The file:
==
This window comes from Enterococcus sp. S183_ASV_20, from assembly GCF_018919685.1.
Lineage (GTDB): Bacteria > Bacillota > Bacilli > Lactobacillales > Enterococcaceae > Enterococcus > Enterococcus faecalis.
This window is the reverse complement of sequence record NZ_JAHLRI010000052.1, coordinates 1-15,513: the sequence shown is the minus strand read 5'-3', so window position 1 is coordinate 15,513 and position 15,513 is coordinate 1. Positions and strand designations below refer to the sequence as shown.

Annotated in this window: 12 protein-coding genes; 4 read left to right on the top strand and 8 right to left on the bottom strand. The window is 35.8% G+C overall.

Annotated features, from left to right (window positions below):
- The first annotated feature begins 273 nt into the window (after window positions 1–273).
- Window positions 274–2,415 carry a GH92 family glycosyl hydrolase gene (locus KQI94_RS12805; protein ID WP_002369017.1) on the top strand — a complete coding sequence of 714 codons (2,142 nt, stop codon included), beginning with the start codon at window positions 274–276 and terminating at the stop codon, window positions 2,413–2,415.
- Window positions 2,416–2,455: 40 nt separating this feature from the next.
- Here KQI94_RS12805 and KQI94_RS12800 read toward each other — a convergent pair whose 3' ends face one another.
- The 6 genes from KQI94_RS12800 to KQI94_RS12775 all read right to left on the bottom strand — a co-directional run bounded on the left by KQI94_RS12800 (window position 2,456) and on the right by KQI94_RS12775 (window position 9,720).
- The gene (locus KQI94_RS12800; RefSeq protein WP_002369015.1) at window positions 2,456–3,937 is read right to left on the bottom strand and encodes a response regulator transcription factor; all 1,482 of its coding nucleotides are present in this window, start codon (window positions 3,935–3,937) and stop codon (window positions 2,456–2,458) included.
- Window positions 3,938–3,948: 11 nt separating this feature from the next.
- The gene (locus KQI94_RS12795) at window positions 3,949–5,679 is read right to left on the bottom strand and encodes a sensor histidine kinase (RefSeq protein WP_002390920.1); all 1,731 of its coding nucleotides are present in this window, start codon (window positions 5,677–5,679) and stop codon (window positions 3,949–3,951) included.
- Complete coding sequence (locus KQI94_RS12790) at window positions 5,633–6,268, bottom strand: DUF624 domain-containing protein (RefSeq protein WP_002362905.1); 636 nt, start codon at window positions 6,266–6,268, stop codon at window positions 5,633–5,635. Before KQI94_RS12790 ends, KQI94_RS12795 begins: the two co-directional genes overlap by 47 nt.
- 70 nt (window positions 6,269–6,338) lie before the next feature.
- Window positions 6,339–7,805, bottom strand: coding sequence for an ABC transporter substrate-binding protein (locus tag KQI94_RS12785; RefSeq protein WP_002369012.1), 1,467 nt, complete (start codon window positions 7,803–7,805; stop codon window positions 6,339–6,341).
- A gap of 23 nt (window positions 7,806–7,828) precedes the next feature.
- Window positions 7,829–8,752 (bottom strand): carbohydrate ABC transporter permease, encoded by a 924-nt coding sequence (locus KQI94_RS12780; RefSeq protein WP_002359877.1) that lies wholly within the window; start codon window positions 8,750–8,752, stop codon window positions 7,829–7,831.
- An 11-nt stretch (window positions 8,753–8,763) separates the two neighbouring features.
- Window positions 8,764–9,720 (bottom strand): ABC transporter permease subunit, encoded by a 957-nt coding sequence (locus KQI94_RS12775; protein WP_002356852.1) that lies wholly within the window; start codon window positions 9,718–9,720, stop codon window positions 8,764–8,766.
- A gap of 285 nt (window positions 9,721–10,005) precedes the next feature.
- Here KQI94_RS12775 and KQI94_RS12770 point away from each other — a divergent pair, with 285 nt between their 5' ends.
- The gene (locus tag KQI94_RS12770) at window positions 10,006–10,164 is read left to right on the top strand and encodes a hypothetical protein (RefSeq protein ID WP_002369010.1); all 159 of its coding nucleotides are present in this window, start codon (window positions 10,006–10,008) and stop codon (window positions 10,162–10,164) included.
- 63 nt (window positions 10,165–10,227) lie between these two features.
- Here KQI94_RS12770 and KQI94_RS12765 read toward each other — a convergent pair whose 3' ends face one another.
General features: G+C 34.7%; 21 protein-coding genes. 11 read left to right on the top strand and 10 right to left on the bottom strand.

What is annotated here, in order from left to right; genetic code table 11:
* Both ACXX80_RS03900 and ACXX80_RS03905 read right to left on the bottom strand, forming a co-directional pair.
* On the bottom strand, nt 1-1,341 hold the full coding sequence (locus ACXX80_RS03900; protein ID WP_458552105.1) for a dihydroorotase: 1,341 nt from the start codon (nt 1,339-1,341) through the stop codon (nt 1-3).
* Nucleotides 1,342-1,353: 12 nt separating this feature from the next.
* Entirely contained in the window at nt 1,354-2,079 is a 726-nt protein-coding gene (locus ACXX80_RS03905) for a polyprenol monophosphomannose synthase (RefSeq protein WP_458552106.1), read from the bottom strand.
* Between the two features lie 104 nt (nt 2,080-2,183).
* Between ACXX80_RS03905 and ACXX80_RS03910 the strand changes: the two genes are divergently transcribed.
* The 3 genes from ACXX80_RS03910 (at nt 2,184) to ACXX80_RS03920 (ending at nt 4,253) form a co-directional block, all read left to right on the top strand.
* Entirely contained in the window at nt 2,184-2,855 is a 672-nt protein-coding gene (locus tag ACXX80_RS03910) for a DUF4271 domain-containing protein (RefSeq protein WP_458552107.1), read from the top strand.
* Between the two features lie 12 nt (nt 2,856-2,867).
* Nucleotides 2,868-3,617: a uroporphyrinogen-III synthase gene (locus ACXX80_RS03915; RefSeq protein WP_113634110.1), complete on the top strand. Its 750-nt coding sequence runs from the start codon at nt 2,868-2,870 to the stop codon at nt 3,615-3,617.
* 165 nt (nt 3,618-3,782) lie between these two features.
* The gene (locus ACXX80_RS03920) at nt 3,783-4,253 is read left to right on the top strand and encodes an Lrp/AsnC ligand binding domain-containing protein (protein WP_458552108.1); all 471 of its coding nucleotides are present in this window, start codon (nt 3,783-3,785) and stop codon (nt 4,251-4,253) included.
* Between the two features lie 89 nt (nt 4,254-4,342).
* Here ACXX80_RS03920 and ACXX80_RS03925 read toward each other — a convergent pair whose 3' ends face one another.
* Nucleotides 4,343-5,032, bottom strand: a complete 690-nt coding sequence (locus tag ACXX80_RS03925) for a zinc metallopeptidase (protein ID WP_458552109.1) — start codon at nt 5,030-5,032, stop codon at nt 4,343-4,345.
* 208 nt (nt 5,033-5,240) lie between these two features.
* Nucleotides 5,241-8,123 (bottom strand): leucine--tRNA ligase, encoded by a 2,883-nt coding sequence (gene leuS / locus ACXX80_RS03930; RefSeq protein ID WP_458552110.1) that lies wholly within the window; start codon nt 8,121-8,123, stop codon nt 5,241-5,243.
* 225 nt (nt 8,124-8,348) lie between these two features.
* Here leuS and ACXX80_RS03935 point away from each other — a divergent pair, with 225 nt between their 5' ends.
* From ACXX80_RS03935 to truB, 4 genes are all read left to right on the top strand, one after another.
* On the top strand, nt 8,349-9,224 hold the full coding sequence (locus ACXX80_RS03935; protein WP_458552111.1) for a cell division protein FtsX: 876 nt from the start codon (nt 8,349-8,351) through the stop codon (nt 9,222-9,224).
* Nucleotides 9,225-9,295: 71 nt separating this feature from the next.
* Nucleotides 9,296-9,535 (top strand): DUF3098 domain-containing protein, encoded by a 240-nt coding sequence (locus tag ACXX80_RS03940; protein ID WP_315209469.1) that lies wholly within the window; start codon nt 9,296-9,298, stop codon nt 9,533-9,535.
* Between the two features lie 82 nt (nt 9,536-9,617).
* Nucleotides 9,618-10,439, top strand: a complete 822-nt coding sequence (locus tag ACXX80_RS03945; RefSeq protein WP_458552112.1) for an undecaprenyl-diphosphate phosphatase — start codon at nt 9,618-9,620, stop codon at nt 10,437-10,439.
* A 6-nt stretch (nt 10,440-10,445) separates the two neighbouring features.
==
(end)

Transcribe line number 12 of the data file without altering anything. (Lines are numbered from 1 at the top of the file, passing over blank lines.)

- Window positions 3,938–3,948: 11 nt separating this feature from the next.